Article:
Background: Peripheral blood skin-homing/cutaneous lymphocyte antigen (CLA)(+) T cells emerge as biomarkers of cutaneous immune activation in patients with inflammatory skin diseases (atopic dermatitis [AD] and alopecia areata [AA]). However, blood phenotyping across these subsets is not yet available in patients with vitiligo. Objective: We sought to measure cytokine production by circulating skin-homing (CLA(+)) versus systemic (CLA(-)) "polar'' CD4(+)/CD8(+) ratio and activated T-cell subsets in patients with vitiligo compared with patients with AA, AD, or psoriasis and control subjects. Methods: Flow cytometry was used to measure levels of the cytokines IFN-gamma, IL-13, IL-9, IL-17, and IL-22 in CD4(+)/CD8(+) T cells in the blood of 19 patients with moderate-to-severe nonsegmental/generalized vitiligo, moderate-to-severe AA (n = 32), psoriasis (n = 24), or AD (n = 43) and control subjects (n = 30). Unsupervised clustering differentiated subjects into groups based on cellular frequencies. Results: Patients with Vitiligo showed the highest CLA(+)/CLA(-) T(H)1/type 1 cytotoxic T-cell polarization, with parallel T(H)2/T(H)9/T(H)17/T(H)22 level increases to levels often greater than those seen in patients with AA, AD, or psoriasis (P < .05). Total regulatory T-cell counts were lower in patients with vitiligo than in control subjects and patients with AD or psoriasis (P < .001). Vitiligo severity correlated with levels of multiple cytokines (P < .1), whereas duration was linked with IFN-gamma and IL-17 levels (P < .04). Patients and control subjects grouped into separate clusters based on blood biomarkers. Conclusions: Vitiligo is characterized by a multicytokine polarization among circulating skin-homing and systemic subsets, which differentiates it from other inflammatory/autoimmune skin diseases. Future targeted therapies should delineate the relative contribution of each cytokine axis to disease perpetuation.
Abel GJ, Cohen JE
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Bilateral international migration flow estimates for 200 countries

SCIENTIFIC DATA 2019 JUN 17; 6(?):? Article 82
Data on stocks and flows of international migration are necessary to understand migrant patterns and trends and to monitor and evaluate migration-relevant international development agendas. Many countries do not publish data on bilateral migration flows. At least six methods have been proposed recently to estimate bilateral migration flows between all origin-destination country pairs based on migrant stock data published by the World Bank and United Nations. We apply each of these methods to the latest available stock data to provide six estimates of five-year bilateral migration flows between 1990 and 2015. To assess the resulting estimates, we correlate estimates of six migration measures from each method with equivalent reported data where possible. Such systematic efforts at validation have largely been neglected thus far. We show that the correlation between the reported data and the estimates varies widely among different migration measures, over space, and over time. We find that the two methods using a closed demographic accounting approach perform consistently better than the four other estimation approaches.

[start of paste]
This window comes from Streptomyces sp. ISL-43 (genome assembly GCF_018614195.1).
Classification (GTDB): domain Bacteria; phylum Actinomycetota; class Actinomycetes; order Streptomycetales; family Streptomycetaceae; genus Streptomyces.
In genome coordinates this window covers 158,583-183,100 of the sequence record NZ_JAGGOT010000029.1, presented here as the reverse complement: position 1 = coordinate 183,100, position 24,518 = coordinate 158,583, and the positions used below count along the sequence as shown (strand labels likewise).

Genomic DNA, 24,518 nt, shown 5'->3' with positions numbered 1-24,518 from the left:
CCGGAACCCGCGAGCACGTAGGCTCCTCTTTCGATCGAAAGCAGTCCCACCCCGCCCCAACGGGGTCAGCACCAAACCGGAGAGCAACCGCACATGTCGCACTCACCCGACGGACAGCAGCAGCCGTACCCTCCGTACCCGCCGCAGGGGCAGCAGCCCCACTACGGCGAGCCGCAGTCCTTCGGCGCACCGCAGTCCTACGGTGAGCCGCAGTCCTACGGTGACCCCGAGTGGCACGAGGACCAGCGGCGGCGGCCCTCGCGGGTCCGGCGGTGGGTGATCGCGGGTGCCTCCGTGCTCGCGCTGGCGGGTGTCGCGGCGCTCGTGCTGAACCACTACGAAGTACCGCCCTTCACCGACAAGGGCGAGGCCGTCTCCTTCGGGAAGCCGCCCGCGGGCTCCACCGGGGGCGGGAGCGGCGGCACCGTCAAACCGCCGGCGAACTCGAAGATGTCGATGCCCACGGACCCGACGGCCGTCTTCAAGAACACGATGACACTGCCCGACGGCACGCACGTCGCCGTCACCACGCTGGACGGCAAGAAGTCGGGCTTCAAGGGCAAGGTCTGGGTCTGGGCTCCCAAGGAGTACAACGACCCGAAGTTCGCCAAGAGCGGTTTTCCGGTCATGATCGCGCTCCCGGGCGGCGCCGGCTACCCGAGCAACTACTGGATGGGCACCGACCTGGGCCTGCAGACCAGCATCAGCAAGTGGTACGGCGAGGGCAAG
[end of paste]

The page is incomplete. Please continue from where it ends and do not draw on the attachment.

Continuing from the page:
Varble A, Marraffini LA
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Three New Cs for CRISPR: Collateral, Communicate, Cooperate

TRENDS IN GENETICS 2019 JUN; 35(6):446-456
Clustered regularly interspaced short palindromic repeats (CRISPR) loci and their associated (cas) genes provide protection against invading phages and plasmids in prokaryotes. Typically, short sequences are captured from the genome of the invader, integrated into the CRISPR locus, and transcribed into short RNAs that direct RNA-guided Cas nucleases to the nucleic acids of the invader for their degradation. Recent work in the field has revealed unexpected features of the CRISPR-Cas mechanism: (i) collateral, nonspecific, cleavage of host nucleic acids; (ii) secondary messengers that amplify the immune response; and (iii) immunosuppression of CRISPR targeting by phage-encoded inhibitors. Here, we review these new and exciting findings.
Suresh S
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Poring over chromosomes: mitotic nuclear pore complex segregation

Eukaryotic cells rely on flux of macromolecules between the nucleus and